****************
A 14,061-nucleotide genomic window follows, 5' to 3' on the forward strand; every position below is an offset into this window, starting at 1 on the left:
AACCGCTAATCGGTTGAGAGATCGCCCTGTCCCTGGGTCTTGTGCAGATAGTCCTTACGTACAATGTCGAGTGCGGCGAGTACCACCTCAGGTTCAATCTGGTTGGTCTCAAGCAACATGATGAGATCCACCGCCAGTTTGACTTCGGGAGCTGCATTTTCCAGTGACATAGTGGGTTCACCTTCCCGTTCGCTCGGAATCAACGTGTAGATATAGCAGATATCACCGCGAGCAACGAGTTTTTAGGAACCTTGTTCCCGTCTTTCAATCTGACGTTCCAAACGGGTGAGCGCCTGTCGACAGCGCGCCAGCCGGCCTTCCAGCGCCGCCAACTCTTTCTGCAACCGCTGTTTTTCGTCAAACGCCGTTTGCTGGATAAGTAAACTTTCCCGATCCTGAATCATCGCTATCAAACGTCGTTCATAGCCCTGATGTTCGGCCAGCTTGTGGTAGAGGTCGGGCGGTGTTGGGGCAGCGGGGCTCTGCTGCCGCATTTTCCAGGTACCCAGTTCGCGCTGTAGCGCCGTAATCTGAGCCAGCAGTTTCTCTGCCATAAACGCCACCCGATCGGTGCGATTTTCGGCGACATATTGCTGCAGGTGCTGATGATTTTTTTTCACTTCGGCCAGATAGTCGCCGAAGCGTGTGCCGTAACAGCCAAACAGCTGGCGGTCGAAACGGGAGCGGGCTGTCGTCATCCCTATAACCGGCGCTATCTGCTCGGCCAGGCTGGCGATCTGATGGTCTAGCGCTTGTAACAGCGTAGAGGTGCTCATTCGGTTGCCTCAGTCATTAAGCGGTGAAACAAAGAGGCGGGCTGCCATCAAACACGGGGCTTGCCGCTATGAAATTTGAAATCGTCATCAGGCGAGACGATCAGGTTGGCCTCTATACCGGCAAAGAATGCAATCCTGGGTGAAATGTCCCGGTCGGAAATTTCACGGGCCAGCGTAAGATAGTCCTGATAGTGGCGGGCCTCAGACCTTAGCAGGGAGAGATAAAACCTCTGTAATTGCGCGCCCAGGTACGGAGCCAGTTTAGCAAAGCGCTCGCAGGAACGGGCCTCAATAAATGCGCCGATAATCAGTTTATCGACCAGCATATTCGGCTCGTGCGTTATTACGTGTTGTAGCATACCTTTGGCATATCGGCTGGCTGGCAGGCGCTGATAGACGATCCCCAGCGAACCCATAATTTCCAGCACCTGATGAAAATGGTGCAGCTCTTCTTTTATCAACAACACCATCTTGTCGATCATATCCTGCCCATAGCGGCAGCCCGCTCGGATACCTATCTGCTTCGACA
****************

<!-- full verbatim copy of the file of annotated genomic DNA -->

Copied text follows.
A 14,061-nucleotide genomic window follows, 5' to 3' on the forward strand; every position below is an offset into this window, starting at 1 on the left:
AACCGCTAATCGGTTGAGAGATCGCCCTGTCCCTGGGTCTTGTGCAGATAGTCCTTACGTACAATGTCGAGTGCGGCGAGTACCACCTCAGGTTCAATCTGGTTGGTCTCAAGCAACATGATGAGATCCACCGCCAGTTTGACTTCGGGAGCTGCATTTTCCAGTGACATAGTGGGTTCACCTTCCCGTTCGCTCGGAATCAACGTGTAGATATAGCAGATATCACCGCGAGCAACGAGTTTTTAGGAACCTTGTTCCCGTCTTTCAATCTGACGTTCCAAACGGGTGAGCGCCTGTCGACAGCGCGCCAGCCGGCCTTCCAGCGCCGCCAACTCTTTCTGCAACCGCTGTTTTTCGTCAAACGCCGTTTGCTGGATAAGTAAACTTTCCCGATCCTGAATCATCGCTATCAAACGTCGTTCATAGCCCTGATGTTCGGCCAGCTTGTGGTAGAGGTCGGGCGGTGTTGGGGCAGCGGGGCTCTGCTGCCGCATTTTCCAGGTACCCAGTTCGCGCTGTAGCGCCGTAATCTGAGCCAGCAGTTTCTCTGCCATAAACGCCACCCGATCGGTGCGATTTTCGGCGACATATTGCTGCAGGTGCTGATGATTTTTTTTCACTTCGGCCAGATAGTCGCCGAAGCGTGTGCCGTAACAGCCAAACAGCTGGCGGTCGAAACGGGAGCGGGCTGTCGTCATCCCTATAACCGGCGCTATCTGCTCGGCCAGGCTGGCGATCTGATGGTCTAGCGCTTGTAACAGCGTAGAGGTGCTCATTCGGTTGCCTCAGTCATTAAGCGGTGAAACAAAGAGGCGGGCTGCCATCAAACACGGGGCTTGCCGCTATGAAATTTGAAATCGTCATCAGGCGAGACGATCAGGTTGGCCTCTATACCGGCAAAGAATGCAATCCTGGGTGAAATGTCCCGGTCGGAAATTTCACGGGCCAGCGTAAGATAGTCCTGATAGTGGCGGGCCTCAGACCTTAGCAGGGAGAGATAAAACCTCTGTAATTGCGCGCCCAGGTACGGAGCCAGTTTAGCAAAGCGCTCGCAGGAACGGGCCTCAATAAATGCGCCGATAATCAGTTTATCGACCAGCATATTCGGCTCGTGCGTTATTACGTGTTGTAGCATACCTTTGGCATATCGGCTGGCTGGCAGGCGCTGATAGACGATCCCCAGCGAACCCATAATTTCCAGCACCTGATGAAAATGGTGCAGCTCTTCTTTTATCAACAACACCATCTTGTCGATCATATCCTGCCCATAGCGGCAGCCCGCTCGGATACCTATCTGCTTCGACA